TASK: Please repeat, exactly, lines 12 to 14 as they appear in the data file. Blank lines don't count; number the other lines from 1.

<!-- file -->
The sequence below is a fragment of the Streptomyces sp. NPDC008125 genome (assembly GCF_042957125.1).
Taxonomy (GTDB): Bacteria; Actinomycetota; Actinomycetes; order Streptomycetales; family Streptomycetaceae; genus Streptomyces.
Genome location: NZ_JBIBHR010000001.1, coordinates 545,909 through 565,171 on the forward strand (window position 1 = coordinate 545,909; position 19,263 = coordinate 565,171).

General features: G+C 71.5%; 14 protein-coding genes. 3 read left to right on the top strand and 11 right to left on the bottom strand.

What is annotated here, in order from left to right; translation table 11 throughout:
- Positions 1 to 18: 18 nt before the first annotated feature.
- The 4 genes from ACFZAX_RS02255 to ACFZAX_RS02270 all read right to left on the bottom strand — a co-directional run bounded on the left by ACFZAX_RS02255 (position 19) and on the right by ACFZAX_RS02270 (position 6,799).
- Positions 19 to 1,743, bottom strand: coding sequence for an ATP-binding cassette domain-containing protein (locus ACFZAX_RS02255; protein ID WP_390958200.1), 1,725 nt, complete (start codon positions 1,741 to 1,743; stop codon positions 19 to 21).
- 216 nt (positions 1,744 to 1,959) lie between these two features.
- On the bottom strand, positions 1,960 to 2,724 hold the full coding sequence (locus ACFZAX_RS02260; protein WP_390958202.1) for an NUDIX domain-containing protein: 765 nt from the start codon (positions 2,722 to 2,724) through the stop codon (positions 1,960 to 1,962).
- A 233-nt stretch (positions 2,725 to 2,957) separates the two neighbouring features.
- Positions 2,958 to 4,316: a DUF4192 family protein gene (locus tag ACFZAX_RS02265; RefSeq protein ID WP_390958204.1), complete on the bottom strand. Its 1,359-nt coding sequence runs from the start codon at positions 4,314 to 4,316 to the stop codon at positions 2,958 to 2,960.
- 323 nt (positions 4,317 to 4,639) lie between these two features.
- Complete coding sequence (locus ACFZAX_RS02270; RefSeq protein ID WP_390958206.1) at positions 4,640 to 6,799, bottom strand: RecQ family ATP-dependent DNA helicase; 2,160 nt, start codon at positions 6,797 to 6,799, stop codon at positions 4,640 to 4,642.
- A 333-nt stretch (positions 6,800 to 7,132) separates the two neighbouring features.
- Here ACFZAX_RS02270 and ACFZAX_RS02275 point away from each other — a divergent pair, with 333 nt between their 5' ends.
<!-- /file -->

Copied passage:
- Positions 2,958 to 4,316: a DUF4192 family protein gene (locus tag ACFZAX_RS02265; RefSeq protein ID WP_390958204.1), complete on the bottom strand. Its 1,359-nt coding sequence runs from the start codon at positions 4,314 to 4,316 to the stop codon at positions 2,958 to 2,960.
- 323 nt (positions 4,317 to 4,639) lie between these two features.
- Complete coding sequence (locus ACFZAX_RS02270; RefSeq protein ID WP_390958206.1) at positions 4,640 to 6,799, bottom strand: RecQ family ATP-dependent DNA helicase; 2,160 nt, start codon at positions 6,797 to 6,799, stop codon at positions 4,640 to 4,642.